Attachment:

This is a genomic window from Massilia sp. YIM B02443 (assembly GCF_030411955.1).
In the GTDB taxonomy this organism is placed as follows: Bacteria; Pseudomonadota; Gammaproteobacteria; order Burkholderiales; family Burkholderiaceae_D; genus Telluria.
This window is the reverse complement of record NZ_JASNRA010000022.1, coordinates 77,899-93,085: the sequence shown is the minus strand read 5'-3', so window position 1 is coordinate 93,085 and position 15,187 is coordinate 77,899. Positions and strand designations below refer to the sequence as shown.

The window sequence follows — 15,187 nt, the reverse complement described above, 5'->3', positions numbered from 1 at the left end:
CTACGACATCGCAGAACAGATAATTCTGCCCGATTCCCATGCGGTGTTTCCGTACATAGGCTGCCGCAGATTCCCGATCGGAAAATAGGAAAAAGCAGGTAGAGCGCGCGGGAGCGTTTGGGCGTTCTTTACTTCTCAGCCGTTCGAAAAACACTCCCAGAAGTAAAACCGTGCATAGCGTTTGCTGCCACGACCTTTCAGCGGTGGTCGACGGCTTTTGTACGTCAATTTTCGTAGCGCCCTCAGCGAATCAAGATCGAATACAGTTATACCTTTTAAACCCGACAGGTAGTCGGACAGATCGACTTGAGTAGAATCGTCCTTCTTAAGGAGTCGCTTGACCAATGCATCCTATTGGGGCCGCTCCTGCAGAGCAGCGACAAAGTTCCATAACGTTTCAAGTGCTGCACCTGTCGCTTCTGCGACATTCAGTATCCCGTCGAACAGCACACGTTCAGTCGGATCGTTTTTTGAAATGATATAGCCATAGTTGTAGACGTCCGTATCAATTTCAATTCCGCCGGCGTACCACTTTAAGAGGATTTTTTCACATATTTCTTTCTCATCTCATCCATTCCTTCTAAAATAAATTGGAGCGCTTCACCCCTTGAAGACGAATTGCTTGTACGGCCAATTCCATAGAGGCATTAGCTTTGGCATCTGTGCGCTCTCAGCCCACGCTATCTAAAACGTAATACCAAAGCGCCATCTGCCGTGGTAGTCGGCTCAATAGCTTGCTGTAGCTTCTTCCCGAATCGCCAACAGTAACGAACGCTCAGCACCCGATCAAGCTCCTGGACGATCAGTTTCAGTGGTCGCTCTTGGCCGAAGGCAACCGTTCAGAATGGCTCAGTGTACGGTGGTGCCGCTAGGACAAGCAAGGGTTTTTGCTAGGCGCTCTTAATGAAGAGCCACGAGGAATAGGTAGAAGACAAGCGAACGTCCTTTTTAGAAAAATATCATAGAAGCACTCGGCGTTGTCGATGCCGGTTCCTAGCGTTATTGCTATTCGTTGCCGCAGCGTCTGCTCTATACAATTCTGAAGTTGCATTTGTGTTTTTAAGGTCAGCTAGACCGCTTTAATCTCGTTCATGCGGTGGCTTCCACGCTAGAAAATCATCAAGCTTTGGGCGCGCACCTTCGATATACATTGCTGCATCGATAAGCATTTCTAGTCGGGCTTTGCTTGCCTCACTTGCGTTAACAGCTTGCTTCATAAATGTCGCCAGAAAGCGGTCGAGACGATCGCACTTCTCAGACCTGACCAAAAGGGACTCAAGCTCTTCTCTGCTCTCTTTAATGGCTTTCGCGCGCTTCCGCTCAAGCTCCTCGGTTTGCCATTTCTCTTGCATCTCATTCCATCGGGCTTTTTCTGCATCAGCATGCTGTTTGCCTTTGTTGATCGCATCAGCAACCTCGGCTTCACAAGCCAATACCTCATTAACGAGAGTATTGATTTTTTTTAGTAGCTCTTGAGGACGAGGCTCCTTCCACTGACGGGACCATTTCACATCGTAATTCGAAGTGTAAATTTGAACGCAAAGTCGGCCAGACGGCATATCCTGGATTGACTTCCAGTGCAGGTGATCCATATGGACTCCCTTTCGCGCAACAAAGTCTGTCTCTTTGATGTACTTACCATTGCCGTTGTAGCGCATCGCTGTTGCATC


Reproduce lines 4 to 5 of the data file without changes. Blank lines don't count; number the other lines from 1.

The window sequence follows — 15,187 nt, the reverse complement described above, 5'->3', positions numbered from 1 at the left end:
CTACGACATCGCAGAACAGATAATTCTGCCCGATTCCCATGCGGTGTTTCCGTACATAGGCTGCCGCAGATTCCCGATCGGAAAATAGGAAAAAGCAGGTAGAGCGCGCGGGAGCGTTTGGGCGTTCTTTACTTCTCAGCCGTTCGAAAAACACTCCCAGAAGTAAAACCGTGCATAGCGTTTGCTGCCACGACCTTTCAGCGGTGGTCGACGGCTTTTGTACGTCAATTTTCGTAGCGCCCTCAGCGAATCAAGATCGAATACAGTTATACCTTTTAAACCCGACAGGTAGTCGGACAGATCGACTTGAGTAGAATCGTCCTTCTTAAGGAGTCGCTTGACCAATGCATCCTATTGGGGCCGCTCCTGCAGAGCAGCGACAAAGTTCCATAACGTTTCAAGTGCTGCACCTGTCGCTTCTGCGACATTCAGTATCCCGTCGAACAGCACACGTTCAGTCGGATCGTTTTTTGAAATGATATAGCCATAGTTGTAGACGTCCGTATCAATTTCAATTCCGCCGGCGTACCACTTTAAGAGGATTTTTTCACATATTTCTTTCTCATCTCATCCATTCCTTCTAAAATAAATTGGAGCGCTTCACCCCTTGAAGACGAATTGCTTGTACGGCCAATTCCATAGAGGCATTAGCTTTGGCATCTGTGCGCTCTCAGCCCACGCTATCTAAAACGTAATACCAAAGCGCCATCTGCCGTGGTAGTCGGCTCAATAGCTTGCTGTAGCTTCTTCCCGAATCGCCAACAGTAACGAACGCTCAGCACCCGATCAAGCTCCTGGACGATCAGTTTCAGTGGTCGCTCTTGGCCGAAGGCAACCGTTCAGAATGGCTCAGTGTACGGTGGTGCCGCTAGGACAAGCAAGGGTTTTTGCTAGGCGCTCTTAATGAAGAGCCACGAGGAATAGGTAGAAGACAAGCGAACGTCCTTTTTAGAAAAATATCATAGAAGCACTCGGCGTTGTCGATGCCGGTTCCTAGCGTTATTGCTATTCGTTGCCGCAGCGTCTGCTCTATACAATTCTGAAGTTGCATTTGTGTTTTTAAGGTCAGCTAGACCGCTTTAATCTCGTTCATGCGGTGGCTTCCACGCTAGAAAATCATCAAGCTTTGGGCGCGCACCTTCGATATACATTGCTGCATCGATAAGCATTTCTAGTCGGGCTTTGCTTGCCTCACTTGCGTTAACAGCTTGCTTCATAAATGTCGCCAGAAAGCGGTCGAGACGATCGCACTTCTCAGACCTGACCAAAAGGGACTCAAGCTCTTCTCTGCTCTCTTTAATGGCTTTCGCGCGCTTCCGCTCAAGCTCCTCGGTTTGCCATTTCTCTTGCATCTCATTCCATCGGGCTTTTTCTGCATCAGCATGCTGTTTGCCTTTGTTGATCGCATCAGCAACCTCGGCTTCACAAGCCAATACCTCATTAACGAGAGTATTGATTTTTTTTAGTAGCTCTTGAGGACGAGGCTCCTTCCACTGACGGGACCATTTCACATCGTAATTCGAAGTGTAAATTTGAACGCAAAGTCGGCCAGACGGCATATCCTGGATTGACTTCCAGTGCAGGTGATCCATATGGACTCCCTTTCGCGCAACAAAGTCTGTCTCTTTGATGTACTTACCATTGCCGTTGTAGCGCATCGCTGTTGCATC